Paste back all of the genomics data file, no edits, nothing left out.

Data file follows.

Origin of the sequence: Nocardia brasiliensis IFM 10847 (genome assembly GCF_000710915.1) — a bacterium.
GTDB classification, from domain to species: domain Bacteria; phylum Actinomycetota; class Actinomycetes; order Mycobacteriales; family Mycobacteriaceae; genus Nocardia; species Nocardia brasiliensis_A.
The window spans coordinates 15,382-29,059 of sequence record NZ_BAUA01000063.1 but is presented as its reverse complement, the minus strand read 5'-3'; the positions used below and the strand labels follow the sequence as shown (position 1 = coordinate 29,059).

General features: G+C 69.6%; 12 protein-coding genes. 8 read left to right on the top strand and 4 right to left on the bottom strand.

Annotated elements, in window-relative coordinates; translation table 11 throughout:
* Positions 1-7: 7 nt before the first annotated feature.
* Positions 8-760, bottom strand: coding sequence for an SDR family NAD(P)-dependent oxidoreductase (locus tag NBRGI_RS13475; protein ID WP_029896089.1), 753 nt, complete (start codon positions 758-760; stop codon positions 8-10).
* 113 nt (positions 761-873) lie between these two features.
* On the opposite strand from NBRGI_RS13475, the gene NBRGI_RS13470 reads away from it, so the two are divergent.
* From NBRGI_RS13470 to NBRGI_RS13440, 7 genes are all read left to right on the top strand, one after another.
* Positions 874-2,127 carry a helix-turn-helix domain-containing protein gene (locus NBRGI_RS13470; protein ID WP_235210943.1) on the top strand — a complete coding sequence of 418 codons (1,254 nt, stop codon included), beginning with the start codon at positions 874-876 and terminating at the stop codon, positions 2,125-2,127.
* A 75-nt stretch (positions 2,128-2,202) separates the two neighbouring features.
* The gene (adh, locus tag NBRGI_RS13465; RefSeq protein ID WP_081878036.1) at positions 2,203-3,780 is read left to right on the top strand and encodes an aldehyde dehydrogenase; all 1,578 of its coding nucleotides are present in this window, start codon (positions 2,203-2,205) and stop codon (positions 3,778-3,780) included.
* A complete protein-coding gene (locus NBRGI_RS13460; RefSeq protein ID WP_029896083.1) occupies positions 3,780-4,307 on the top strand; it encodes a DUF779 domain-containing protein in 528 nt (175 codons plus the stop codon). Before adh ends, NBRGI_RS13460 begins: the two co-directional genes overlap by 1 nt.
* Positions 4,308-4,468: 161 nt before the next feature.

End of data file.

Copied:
Origin of the sequence: Nocardia brasiliensis IFM 10847 (genome assembly GCF_000710915.1) — a bacterium.
GTDB classification, from domain to species: domain Bacteria; phylum Actinomycetota; class Actinomycetes; order Mycobacteriales; family Mycobacteriaceae; genus Nocardia; species Nocardia brasiliensis_A.
The window spans coordinates 15,382-29,059 of sequence record NZ_BAUA01000063.1 but is presented as its reverse complement, the minus strand read 5'-3'; the positions used below and the strand labels follow the sequence as shown (position 1 = coordinate 29,059).

General features: G+C 69.6%; 12 protein-coding genes. 8 read left to right on the top strand and 4 right to left on the bottom strand.

Annotated elements, in window-relative coordinates; translation table 11 throughout:
* Positions 1-7: 7 nt before the first annotated feature.
* Positions 8-760, bottom strand: coding sequence for an SDR family NAD(P)-dependent oxidoreductase (locus tag NBRGI_RS13475; protein ID WP_029896089.1), 753 nt, complete (start codon positions 758-760; stop codon positions 8-10).
* 113 nt (positions 761-873) lie between these two features.
* On the opposite strand from NBRGI_RS13475, the gene NBRGI_RS13470 reads away from it, so the two are divergent.
* From NBRGI_RS13470 to NBRGI_RS13440, 7 genes are all read left to right on the top strand, one after another.
* Positions 874-2,127 carry a helix-turn-helix domain-containing protein gene (locus NBRGI_RS13470; protein ID WP_235210943.1) on the top strand — a complete coding sequence of 418 codons (1,254 nt, stop codon included), beginning with the start codon at positions 874-876 and terminating at the stop codon, positions 2,125-2,127.
* A 75-nt stretch (positions 2,128-2,202) separates the two neighbouring features.
* The gene (adh, locus tag NBRGI_RS13465; RefSeq protein ID WP_081878036.1) at positions 2,203-3,780 is read left to right on the top strand and encodes an aldehyde dehydrogenase; all 1,578 of its coding nucleotides are present in this window, start codon (positions 2,203-2,205) and stop codon (positions 3,778-3,780) included.
* A complete protein-coding gene (locus NBRGI_RS13460; RefSeq protein ID WP_029896083.1) occupies positions 3,780-4,307 on the top strand; it encodes a DUF779 domain-containing protein in 528 nt (175 codons plus the stop codon). Before adh ends, NBRGI_RS13460 begins: the two co-directional genes overlap by 1 nt.
* Positions 4,308-4,468: 161 nt before the next feature.